Auricular haematoma is a common injury sustained by participants in contact sports, especially those with repeated direct facial contact such as wrestling, boxing or martial arts. It involves bleeding from the great auricular artery of the ear due to the anterior auricular perichondrium pulling away from the cartilage, usually tearing blood vessels and causing a haematoma between skin and cartilage on the inner side of the ear. Possible damage from the injury is often known as cauliflower ear due to the swollen appearance that can result from an auricular haematoma that has become infected.
Symptoms of Auricular Haematoma
Notable inflammation on the ear that arises within a week after the suspected cause of the injury. Direct trauma to the ear regularly precedes this swelling. The inflammation on the ear may have a bluish tint and blood can sometimes be present. An appearance of 'cauliflower ear' may begin to develop as a result, with new and malformed cartilage forming on the ear and swelling greatly.
Causes of Auricular Haematoma
The primary cause is a punch or other blow directly to the ear area, as encountered in boxing, wrestling and martial arts. Headgear can protect against such traumas, but many variations of these sports or individual instructors do not permit protective headgear to be worn at all times, thus the risk of the injury is heightened. A rare and hard blow from a bat, stick or sporting projectile can also lead to the condition. In some cases an auricular haematoma appears to arise spontaneously without a definitive cause, though this is thought to be a rarer occurrence.
Medical Treatment for Auricular Haematoma
It is crucial to see a doctor as soon as possible after the injury is sustained; this maximises the chances of successful treatment and healing. In general the injury should not go unexamined for more than seven days, as this can increase the condition's severity or the likelihood of complications. The doctor will recommend an appropriate procedure, which mostly involves draining the affected area with a needle and subsequent compression of the ear. The ear will be dressed to ensure better recovery and less chance of reoccurrence. It might also be necessary to fix damaged tissues using another method.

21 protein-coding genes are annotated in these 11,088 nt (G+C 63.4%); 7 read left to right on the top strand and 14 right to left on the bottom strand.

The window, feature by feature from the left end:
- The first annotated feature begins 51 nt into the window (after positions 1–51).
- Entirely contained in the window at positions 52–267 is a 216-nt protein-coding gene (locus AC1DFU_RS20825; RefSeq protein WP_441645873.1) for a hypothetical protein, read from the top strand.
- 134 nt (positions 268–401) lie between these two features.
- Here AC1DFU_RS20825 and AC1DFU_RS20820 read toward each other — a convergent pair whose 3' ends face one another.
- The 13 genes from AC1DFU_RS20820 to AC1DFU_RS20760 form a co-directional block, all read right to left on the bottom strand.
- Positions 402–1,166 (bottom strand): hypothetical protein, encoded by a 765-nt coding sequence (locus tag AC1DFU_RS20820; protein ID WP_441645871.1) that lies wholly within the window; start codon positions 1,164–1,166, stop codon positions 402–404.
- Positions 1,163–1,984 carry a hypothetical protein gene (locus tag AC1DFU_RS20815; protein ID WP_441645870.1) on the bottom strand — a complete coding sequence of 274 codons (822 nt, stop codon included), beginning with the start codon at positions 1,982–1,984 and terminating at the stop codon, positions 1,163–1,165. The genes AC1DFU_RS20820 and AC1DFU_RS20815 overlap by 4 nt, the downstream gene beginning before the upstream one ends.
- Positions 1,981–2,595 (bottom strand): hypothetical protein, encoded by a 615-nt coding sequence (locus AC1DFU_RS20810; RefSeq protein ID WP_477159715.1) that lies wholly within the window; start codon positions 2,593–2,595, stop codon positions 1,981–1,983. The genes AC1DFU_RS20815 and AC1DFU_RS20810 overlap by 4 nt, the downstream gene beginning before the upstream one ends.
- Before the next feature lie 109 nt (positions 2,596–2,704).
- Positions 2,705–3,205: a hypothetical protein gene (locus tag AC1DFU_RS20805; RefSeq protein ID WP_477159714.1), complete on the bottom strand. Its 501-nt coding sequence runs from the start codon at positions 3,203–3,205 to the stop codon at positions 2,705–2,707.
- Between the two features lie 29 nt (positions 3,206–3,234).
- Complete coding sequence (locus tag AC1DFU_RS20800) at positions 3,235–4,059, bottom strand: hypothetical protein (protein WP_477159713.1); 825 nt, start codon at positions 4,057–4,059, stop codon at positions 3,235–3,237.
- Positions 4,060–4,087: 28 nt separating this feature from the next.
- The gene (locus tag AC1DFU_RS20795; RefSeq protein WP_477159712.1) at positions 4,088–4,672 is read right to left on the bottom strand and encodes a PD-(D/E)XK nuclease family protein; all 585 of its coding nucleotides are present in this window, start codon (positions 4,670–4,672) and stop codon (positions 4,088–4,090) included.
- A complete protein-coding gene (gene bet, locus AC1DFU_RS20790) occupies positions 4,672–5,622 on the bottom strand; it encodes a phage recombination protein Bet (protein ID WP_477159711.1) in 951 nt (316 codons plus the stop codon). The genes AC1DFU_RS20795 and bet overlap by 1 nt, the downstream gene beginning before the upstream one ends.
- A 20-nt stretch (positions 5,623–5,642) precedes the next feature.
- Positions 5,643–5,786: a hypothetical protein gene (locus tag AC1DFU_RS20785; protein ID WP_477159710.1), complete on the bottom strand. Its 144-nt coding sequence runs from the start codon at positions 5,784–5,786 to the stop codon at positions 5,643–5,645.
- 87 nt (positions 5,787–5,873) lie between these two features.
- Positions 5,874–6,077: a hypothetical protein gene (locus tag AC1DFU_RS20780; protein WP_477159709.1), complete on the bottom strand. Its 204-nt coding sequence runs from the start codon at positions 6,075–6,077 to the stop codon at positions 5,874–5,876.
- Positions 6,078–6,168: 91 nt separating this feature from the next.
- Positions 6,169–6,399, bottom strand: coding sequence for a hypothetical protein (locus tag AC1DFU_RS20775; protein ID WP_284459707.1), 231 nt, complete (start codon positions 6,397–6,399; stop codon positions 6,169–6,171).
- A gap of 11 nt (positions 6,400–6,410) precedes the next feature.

If the ear has taken on the swollen appearance of 'cauliflower ear,' you will want to talk to your doctor about your options and the likelihood of recovery. Hearing loss can occur and unfortunately this can often be impossible to fully reverse. There are some cosmetic procedures available that can help to improve the look of the ear.
After the procedure to drain the auricular haematoma, the doctor will need to examine your ear every day for a number of days. This acts to minimise the chances of an instant repeat of the injury. Antibiotics are often prescribed, whereas pain medications (especially aspirin and anti-inflammatory medications) should be avoided for a while as they may provoke more bleeding. From this point your injury may be healed, though in some instances the haematoma arises again, the ear is struck by infection, or the previously discussed cauliflower ear develops. In these cases the doctor will discuss more treatment with you.
- articular cartilage damage
- auricular haematoma
- dental damage
- lens dislocation
- mandibular injury
- maxillary injury
- neck pain
- perforated eardrum
- skull fracture
- temporomandibular injury
- vitreous haemorrhage